book

Vloggers leading readers on literary adventures becomes rising trend

People read books at the Beijing Library in Tongzhou district, Beijing. Photo: VCG

People read books at the Beijing Library in Tongzhou district, Beijing. Photo: VCG

The emergence of book vloggers has offered people a window to gain a quick understanding of books potential readers might be interested in and helped develop a passion for reading in an era dominated by short videos and fragmented information. 

On social media platforms, a growing number of book vloggers are sharing their reading experiences and recommending books they have read to their audiences through short videos and images. One book vlogger has a total subscriber base of over 40 million across all social media platforms, with the total blog views exceeding 5 billion, and driving the sale of over 2 million books.

Xiaoxuan, a Beijing-based book vlogger who has over 2.3 million fans on Douyin, the Chinese version of TikTok, told the Global Times in a recent interview that he regards the role of book vloggers as being akin to that of a “gatekeeper.” 

“We stand at the threshold of a literary work, condensing many works into short or long videos and enticing viewers to linger while we stir their intrinsic interest in reading. We strive to let people feel the lure of a book so that they can choose to delve deeper into it, which is like stepping through the gates of the work to experience the pleasures within,” said Xiaoxuan. 

To merge his literary passion with the power of short video-sharing platforms, Xiaoxuan launched his book-sharing account in 2021 and is known for his distinctive insights into mystery novels. 

He said that being a book vlogger changed his mind-set and has helped other people develop an interest in mystery fiction.

“While reading more books, I focus more on how to tease out the essence of the works, thinking about the structure and logic from the perspective of the authors. This leads to the transformation from a reader’s mind-set to that of a blogger. Additionally, I’m happy to get to know many authors, editors, and fellow bloggers, and among them are quite a few that I had previously admired,” he noted. 

“I feel honored that my job could exert a subtle influence on potential readers. Some people who previously didn’t love reading or had prejudices against mystery and detective fiction have gradually changed their views after watching our vlogs. They began to feel the joy of reading and started to enjoy mystery fiction,” he said. 

Creating resonance

“I want to take one minute to create an opportunity for people to open a book. I hope the content I share is informative and comforting for the audience,” another book vlogger Duliang, who has over 40 million followers across social media platforms, told the Workers’ Daily recently.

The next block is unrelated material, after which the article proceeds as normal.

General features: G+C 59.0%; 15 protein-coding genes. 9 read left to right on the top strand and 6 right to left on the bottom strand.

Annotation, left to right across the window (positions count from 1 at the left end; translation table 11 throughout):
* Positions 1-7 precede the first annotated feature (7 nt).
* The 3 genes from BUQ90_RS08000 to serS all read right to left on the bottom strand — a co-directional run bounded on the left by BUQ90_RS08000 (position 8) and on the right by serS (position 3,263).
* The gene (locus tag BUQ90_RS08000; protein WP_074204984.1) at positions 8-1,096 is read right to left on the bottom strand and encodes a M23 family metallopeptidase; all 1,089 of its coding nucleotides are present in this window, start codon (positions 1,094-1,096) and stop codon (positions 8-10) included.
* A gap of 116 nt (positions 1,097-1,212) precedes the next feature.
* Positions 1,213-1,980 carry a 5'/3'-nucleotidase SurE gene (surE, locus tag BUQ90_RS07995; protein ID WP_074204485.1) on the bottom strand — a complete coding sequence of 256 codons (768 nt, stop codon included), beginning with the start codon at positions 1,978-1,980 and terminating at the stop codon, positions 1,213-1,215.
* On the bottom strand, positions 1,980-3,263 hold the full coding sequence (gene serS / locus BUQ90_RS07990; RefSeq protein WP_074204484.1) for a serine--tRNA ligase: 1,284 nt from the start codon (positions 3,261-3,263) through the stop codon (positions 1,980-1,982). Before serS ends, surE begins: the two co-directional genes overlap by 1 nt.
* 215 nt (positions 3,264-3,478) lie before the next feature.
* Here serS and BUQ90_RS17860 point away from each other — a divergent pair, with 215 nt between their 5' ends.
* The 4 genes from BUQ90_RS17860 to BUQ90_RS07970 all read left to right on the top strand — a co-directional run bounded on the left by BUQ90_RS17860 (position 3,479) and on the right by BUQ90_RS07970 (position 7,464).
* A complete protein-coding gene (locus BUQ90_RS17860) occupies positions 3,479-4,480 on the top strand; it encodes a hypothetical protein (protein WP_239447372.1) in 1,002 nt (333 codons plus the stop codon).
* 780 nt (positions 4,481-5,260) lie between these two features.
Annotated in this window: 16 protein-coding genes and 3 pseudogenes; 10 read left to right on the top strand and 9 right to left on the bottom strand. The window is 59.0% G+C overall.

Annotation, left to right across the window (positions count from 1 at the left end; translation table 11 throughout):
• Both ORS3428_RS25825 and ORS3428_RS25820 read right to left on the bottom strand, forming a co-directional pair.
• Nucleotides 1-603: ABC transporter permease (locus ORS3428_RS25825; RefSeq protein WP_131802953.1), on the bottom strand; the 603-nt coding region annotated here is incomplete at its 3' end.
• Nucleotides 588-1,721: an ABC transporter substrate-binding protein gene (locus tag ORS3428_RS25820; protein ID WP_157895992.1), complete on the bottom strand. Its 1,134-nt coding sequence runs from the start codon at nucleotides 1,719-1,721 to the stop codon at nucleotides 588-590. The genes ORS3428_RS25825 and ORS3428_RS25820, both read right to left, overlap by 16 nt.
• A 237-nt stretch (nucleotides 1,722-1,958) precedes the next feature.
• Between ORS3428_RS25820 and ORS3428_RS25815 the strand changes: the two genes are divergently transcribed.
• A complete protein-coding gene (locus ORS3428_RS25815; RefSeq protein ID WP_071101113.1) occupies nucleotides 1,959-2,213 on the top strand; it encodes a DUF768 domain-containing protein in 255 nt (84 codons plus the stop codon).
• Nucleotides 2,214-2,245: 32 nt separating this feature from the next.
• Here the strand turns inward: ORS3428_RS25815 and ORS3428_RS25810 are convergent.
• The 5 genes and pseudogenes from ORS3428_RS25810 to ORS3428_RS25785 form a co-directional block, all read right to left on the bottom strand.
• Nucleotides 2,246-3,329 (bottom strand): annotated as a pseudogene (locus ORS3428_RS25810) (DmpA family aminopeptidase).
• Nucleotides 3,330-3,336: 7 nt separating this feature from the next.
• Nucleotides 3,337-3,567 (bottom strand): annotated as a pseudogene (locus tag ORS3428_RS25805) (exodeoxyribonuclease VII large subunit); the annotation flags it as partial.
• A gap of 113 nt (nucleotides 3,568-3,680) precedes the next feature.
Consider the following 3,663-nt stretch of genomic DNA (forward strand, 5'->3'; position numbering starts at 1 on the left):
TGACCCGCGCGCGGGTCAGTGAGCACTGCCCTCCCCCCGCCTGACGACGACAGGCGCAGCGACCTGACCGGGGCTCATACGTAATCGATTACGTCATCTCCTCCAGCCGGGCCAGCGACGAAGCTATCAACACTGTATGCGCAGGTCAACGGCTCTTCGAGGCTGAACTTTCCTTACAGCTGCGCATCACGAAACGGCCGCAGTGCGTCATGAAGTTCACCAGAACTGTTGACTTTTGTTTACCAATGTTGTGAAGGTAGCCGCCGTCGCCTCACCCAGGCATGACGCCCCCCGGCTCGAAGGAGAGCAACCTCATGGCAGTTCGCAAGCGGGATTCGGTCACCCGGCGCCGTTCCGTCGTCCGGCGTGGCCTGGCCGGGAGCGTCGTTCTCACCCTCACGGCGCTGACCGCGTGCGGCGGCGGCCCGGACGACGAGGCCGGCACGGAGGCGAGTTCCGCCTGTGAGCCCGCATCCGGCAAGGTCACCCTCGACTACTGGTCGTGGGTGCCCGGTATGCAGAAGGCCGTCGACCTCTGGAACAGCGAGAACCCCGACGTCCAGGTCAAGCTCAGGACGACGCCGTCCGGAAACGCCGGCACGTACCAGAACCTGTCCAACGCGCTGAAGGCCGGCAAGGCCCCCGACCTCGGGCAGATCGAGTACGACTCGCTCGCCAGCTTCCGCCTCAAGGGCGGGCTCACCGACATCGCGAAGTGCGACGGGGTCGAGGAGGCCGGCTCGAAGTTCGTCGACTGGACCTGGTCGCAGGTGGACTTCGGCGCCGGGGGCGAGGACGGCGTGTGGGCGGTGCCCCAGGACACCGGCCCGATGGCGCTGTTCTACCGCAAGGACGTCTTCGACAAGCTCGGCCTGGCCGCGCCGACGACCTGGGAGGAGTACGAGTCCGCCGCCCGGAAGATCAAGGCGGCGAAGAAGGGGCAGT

Duliang said that her team spends more time crafting the content instead of short video production because “it’s not that people don’t like reading, but rather that they don’t understand the book.” 

Compared to traditional offline book marketing models, book vloggers can convey the highlights and values of a book in just one or two minutes, quickly eliciting emotional resonance from readers, she noted. 

In 2023, a classic essay titled Twelve Letters to the Youth by Chinese literature and art theorist Zhu Guangqian received renewed attention thanks to Duliang’s video, which garnered 6 million views and drove sales of around 30,000 copies across the entire network. 

“I’m happy that more and more people are becoming interested in reading. Literature is more accessible to the public thanks to the efforts of book vloggers,” she said.

Read between the lines

Zhang Zheng, an associate professor at the School of Journalism and Communication of Tsinghua University, told the Global Times on Wednesday that book vloggers address the contradiction between fast-paced lifestyles, quick-consumption cultural habits, and the relatively long and immersive reading experiences that people desire. 

“They also cater to the demand of internet users for high-quality content on social media platforms, as well as accommodating their tendency to hoard information,” said Zhang. 

The fervor of book vloggers reflects the continuous improvement of the social reading ambiance in recent years. They present a unique platform where vloggers and viewers engage in discussions about books, which is an important manifestation of the development of nationwide reading and a literary society.

There is currently a wide range of high-quality vloggers who focus deeply on content, but there are also some who, in order to maintain exposure and pursue instant profit, use exaggerated titles to attract traffic, with no substantive content.  

“We need book vloggers who genuinely read and comprehend, with real feelings and sincere reflections. They are the ones who can delve deeply into the content of a book, interpreting it thoroughly while also deciphering the subtleties and implicit meanings conveyed by the author,” professor Zhang noted. 

Some vloggers who focus on reading classic works including
Dream of the Red Chamber and
Romance of the Three Kingdoms share these characteristics, he said.

They can read between the lines, extracting the essence of the author’s expression and understanding the implications beyond the literal text. These vloggers not only comprehend the logical arguments presented by the author, but also grasp the underlying messages, guiding readers into deeper contemplation and resonance, according to Zhang. 

When advising readers who find it difficult to squeeze time for reading, Xiaoxuan said it doesn’t matter how much you read. The value derived from thoroughly understanding a single book can extend across various aspects of work, study, and interpersonal relationships, far surpassing the benefits of skimming through dozens of books. Therefore, the quality of reading matters most, he said.